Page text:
The Director focused more attention on Florida’s Tied House Evil Statute, Florida Statutes Section 561.42. The Tied House Evil Statutes prohibits a licensed manufacturer or distribution from having “any financial interest, directly or indirectly, in the establishment or business of any vendor licensed under the [Florida] Beverage Law.” In addition, Section 561.42(1) prohibits licensed manufacturers and distributors from “assist[ing] any vendor by any gifts or loans of money or property or property of any description.” The overall intent of the Tied House Evil Statute, according to the Director, was to divorce the manufacturing and distributing activities of the alcohol business from that of retail vendors. It is intended to prevent manufacturers and distributors from having a controlling or financial interest in a vendor’s business.

ABT Director Found No Prohibited Interest in Jack Daniel’s Grill

In evaluating Friday’s proposal, the Director found that trademark licensing agreement did not give JDD the opportunity to control the management or operation of Friday’s retail vendor establishment or to control Friday’s decisions concerning the sale and promotion of alcoholic beverages. For this reason, the Director concluded that the trademark licensing agreement did not violate Florida Statutes Section 561.22.

Concerning the Tied House Evil Statute, the Director found that Friday’s trademark licensing agreement would cause JDD to be only remotely affiliated with Friday’s. However, it was clear to the Director that Friday’s would independently operate and manage its retail vendor restaurant, and JDD would not be involved in the decisions of Friday’s with respect to the sale of alcoholic beverages, including those manufactured by JDD and other manufacturers.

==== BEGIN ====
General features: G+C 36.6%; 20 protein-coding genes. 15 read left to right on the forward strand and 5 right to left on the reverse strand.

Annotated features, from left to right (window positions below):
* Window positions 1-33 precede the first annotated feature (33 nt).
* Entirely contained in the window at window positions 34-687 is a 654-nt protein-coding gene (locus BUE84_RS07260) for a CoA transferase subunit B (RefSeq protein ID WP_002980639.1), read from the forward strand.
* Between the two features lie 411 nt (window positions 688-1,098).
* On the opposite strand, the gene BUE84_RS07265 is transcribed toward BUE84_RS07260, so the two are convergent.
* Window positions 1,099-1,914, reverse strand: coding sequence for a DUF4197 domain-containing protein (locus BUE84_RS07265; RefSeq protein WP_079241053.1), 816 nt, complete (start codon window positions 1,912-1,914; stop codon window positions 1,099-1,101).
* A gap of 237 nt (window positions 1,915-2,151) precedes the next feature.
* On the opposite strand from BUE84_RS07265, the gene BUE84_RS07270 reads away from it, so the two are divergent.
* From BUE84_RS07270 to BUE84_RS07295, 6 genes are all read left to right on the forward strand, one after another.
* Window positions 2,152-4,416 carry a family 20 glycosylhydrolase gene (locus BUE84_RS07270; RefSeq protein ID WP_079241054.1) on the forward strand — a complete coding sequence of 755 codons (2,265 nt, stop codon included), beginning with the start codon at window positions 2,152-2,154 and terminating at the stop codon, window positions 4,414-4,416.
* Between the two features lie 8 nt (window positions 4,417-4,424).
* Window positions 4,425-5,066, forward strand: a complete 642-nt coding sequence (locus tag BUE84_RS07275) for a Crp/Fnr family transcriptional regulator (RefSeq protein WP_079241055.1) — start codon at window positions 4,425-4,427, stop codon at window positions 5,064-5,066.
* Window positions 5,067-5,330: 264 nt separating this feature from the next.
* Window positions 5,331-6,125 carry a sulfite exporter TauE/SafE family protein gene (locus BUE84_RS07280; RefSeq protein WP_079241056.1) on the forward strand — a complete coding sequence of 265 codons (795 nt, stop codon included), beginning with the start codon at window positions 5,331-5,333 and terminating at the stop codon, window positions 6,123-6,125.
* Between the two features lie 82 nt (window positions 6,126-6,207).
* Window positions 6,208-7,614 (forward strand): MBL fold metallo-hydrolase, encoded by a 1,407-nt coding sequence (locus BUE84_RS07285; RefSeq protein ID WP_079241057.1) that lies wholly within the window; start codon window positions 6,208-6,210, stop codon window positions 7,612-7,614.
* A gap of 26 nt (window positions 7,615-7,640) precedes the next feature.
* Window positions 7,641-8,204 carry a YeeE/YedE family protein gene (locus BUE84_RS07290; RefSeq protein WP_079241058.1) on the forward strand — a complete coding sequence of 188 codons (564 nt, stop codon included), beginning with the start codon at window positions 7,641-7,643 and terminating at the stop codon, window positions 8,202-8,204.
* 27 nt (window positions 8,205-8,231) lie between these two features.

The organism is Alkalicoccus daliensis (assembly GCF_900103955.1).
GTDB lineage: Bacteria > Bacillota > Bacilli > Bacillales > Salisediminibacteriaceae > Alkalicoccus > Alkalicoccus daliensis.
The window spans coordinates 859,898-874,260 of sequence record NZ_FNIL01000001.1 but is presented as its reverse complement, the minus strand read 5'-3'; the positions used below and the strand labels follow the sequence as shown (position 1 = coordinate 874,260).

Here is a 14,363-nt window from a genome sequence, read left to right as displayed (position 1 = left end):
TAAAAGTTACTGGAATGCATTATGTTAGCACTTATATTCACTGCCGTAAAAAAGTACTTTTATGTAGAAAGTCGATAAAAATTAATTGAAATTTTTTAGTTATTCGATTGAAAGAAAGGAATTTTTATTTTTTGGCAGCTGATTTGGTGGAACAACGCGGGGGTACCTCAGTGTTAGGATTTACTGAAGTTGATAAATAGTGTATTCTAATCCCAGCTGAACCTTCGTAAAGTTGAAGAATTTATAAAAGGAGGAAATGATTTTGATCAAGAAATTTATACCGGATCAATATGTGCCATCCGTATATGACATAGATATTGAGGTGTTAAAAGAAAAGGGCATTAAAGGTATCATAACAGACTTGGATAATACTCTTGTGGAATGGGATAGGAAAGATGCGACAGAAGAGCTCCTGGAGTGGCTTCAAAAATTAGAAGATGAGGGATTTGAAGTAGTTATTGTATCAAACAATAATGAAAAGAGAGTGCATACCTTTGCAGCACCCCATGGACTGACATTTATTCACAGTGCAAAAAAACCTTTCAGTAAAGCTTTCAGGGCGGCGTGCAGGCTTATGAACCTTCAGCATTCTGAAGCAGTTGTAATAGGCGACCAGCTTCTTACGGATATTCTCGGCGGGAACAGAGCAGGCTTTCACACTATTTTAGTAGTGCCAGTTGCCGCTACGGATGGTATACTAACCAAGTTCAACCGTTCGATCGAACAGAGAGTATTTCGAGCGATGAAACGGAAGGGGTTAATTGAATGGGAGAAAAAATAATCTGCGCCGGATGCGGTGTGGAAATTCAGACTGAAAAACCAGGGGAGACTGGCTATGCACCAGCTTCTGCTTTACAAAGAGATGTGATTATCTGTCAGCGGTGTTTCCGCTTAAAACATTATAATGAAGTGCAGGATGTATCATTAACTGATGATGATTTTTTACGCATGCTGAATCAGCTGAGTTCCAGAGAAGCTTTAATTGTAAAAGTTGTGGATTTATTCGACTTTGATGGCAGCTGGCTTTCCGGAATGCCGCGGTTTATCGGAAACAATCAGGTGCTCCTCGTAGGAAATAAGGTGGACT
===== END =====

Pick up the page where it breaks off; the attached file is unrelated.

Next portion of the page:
The Director concluding that JDD’s non-controlling interest, pursuant to the trademark licensing agreement, would not violate either the spirit or the intent of Florida Three Tier System or Tied House Evil Statute.

The Director cautioned that the specific terms of the trademarking licensing agreement matter. He wrote:

“Care must be taken to distinguish contract terms that protect the trademark and contract terms that affect the management and operation of the vendor’s licensed business. The latter are impermissible.”

The Director also noted that the constraints placed on licensed alcoholic beverage vendors in Florida, under the Three Tier System and the Tied House Evil Statute, a manufacturer maybe required to surrender the level of control over its trademark’s use as it would have otherwise been permitted to exert in a trademark licensing arrangement with a party that is not a licensed vendor.

For more about the ABT’s views on the Florida’s Three Tier System, see What Burger King Tells Us About Florida’s Three Tier System.

Do you have any questions about trademark licensing in Florida’s alcoholic beverage industry? Contact us at contact@brewerlong.com to schedule a consultation with a beverage attorney.

Because we’re attorneys: Disclaimer.